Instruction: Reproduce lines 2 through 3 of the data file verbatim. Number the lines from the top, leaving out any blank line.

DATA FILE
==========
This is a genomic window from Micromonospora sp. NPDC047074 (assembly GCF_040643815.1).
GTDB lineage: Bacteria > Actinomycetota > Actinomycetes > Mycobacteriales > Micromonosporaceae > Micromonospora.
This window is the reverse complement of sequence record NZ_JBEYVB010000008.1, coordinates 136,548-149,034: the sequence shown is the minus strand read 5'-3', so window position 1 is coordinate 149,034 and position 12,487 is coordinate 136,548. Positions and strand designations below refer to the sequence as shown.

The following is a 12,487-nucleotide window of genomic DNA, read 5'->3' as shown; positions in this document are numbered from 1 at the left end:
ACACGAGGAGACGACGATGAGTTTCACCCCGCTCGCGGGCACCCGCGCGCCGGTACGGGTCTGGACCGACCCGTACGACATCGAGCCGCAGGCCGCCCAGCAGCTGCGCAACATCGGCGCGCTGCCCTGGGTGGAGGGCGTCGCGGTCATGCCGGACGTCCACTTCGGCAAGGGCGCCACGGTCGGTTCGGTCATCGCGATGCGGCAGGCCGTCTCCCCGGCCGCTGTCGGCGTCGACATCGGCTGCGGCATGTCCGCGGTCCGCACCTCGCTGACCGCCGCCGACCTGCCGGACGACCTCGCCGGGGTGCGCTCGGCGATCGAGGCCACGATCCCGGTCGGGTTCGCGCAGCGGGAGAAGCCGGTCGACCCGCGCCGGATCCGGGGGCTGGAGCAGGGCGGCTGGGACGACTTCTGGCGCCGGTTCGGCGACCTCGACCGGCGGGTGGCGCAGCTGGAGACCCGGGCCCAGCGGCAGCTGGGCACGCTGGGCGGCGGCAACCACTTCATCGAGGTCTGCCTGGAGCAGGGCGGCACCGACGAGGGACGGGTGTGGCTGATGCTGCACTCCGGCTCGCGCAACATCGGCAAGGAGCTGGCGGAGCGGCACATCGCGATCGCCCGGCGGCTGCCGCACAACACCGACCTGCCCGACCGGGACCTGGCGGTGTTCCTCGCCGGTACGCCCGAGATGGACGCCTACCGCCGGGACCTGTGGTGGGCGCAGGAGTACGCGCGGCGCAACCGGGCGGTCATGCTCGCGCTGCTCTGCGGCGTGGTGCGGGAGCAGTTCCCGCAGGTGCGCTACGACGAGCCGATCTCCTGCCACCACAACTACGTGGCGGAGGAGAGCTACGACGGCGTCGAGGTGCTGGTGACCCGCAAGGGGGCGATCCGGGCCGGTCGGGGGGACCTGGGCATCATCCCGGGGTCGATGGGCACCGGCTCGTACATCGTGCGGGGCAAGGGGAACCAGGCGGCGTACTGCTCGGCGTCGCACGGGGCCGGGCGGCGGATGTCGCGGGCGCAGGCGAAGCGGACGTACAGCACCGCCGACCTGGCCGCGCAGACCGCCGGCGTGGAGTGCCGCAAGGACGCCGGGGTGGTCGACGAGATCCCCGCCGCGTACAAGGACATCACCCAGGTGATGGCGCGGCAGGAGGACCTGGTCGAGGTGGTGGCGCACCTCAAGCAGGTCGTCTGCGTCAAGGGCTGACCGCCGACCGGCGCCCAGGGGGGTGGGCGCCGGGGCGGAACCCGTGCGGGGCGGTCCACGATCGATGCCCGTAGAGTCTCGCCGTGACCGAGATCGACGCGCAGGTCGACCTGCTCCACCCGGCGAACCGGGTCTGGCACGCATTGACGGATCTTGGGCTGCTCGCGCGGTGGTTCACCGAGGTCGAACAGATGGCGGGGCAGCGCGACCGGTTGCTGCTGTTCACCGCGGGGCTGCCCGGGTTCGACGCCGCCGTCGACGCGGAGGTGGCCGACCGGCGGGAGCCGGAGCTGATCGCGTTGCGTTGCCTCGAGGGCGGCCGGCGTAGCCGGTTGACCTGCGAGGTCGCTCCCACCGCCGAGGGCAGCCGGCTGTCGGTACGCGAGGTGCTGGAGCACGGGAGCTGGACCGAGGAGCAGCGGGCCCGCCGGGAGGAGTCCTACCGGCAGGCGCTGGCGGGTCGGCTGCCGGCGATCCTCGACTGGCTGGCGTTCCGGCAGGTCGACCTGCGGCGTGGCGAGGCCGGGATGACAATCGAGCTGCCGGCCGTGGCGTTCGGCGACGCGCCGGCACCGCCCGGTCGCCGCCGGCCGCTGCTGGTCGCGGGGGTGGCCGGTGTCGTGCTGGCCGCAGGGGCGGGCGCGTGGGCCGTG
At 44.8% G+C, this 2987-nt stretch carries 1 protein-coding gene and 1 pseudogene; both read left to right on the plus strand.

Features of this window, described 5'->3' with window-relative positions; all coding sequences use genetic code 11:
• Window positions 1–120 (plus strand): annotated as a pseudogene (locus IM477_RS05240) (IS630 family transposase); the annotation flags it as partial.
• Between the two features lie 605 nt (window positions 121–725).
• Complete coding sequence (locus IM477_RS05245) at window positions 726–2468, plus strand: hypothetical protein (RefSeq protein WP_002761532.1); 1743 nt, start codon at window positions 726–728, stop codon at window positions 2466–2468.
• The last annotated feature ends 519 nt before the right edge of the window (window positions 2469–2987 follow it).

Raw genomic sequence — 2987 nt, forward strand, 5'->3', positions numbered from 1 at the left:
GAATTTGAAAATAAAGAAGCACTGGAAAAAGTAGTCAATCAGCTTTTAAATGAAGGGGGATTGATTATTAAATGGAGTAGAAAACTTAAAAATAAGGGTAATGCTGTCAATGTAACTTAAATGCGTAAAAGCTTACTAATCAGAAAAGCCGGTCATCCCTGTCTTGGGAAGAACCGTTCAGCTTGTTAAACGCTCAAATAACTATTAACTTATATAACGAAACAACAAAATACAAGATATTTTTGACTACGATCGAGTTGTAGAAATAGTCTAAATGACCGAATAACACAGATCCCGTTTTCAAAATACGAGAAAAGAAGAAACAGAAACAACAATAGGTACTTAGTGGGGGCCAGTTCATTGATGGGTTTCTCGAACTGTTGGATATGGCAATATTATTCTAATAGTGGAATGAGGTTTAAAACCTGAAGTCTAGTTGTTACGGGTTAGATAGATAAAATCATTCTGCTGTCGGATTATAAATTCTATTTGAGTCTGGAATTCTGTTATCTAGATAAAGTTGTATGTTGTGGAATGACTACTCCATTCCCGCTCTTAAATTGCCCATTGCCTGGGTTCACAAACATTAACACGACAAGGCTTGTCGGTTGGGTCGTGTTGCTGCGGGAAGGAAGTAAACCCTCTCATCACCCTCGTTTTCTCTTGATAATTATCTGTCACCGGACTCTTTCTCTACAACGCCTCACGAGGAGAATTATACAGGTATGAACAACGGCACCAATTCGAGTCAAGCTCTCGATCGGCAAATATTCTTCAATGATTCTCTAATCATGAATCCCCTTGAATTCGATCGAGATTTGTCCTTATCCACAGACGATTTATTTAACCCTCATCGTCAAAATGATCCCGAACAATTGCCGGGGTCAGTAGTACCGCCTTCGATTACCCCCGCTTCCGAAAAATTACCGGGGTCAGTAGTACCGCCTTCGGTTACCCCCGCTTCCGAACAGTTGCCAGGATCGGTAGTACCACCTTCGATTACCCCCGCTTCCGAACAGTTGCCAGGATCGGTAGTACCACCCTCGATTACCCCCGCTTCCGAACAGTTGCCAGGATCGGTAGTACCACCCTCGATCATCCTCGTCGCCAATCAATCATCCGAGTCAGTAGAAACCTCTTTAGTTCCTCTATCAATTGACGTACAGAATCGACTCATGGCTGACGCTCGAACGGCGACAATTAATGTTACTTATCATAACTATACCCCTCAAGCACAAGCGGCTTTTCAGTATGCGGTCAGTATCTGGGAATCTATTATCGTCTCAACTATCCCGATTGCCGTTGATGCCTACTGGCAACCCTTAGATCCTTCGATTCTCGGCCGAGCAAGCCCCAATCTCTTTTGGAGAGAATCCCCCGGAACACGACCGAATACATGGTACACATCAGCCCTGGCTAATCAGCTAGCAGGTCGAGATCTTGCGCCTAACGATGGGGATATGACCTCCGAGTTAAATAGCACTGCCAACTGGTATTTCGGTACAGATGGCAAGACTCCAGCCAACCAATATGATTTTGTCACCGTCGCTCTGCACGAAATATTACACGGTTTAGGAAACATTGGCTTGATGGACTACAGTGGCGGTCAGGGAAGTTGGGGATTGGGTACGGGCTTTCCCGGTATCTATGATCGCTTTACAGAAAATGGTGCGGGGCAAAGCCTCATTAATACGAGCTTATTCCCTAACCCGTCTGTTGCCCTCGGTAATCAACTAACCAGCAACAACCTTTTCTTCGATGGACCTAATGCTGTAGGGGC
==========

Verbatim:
GTDB lineage: Bacteria > Actinomycetota > Actinomycetes > Mycobacteriales > Micromonosporaceae > Micromonospora.
This window is the reverse complement of sequence record NZ_JBEYVB010000008.1, coordinates 136,548-149,034: the sequence shown is the minus strand read 5'-3', so window position 1 is coordinate 149,034 and position 12,487 is coordinate 136,548. Positions and strand designations below refer to the sequence as shown.